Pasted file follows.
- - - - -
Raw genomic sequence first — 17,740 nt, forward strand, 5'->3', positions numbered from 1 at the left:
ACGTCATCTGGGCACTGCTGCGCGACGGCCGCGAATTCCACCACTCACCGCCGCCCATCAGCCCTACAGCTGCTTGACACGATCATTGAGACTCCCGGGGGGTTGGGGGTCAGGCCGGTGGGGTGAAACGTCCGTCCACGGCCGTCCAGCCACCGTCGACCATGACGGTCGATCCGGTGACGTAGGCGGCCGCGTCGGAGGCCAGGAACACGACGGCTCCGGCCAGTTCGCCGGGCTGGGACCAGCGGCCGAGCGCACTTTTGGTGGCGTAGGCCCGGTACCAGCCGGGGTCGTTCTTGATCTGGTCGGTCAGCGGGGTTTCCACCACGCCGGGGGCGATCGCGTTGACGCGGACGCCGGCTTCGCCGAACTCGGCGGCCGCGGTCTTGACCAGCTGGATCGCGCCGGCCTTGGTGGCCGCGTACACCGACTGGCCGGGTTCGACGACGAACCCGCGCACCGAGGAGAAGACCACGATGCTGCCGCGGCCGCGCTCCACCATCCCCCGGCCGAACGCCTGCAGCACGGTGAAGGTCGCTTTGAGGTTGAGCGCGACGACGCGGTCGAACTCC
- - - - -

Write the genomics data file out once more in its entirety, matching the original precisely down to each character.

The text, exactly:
Raw genomic sequence first — 17,740 nt, forward strand, 5'->3', positions numbered from 1 at the left:
ACGTCATCTGGGCACTGCTGCGCGACGGCCGCGAATTCCACCACTCACCGCCGCCCATCAGCCCTACAGCTGCTTGACACGATCATTGAGACTCCCGGGGGGTTGGGGGTCAGGCCGGTGGGGTGAAACGTCCGTCCACGGCCGTCCAGCCACCGTCGACCATGACGGTCGATCCGGTGACGTAGGCGGCCGCGTCGGAGGCCAGGAACACGACGGCTCCGGCCAGTTCGCCGGGCTGGGACCAGCGGCCGAGCGCACTTTTGGTGGCGTAGGCCCGGTACCAGCCGGGGTCGTTCTTGATCTGGTCGGTCAGCGGGGTTTCCACCACGCCGGGGGCGATCGCGTTGACGCGGACGCCGGCTTCGCCGAACTCGGCGGCCGCGGTCTTGACCAGCTGGATCGCGCCGGCCTTGGTGGCCGCGTACACCGACTGGCCGGGTTCGACGACGAACCCGCGCACCGAGGAGAAGACCACGATGCTGCCGCGGCCGCGCTCCACCATCCCCCGGCCGAACGCCTGCAGCACGGTGAAGGTCGCTTTGAGGTTGAGCGCGACGACGCGGTCGAACTCC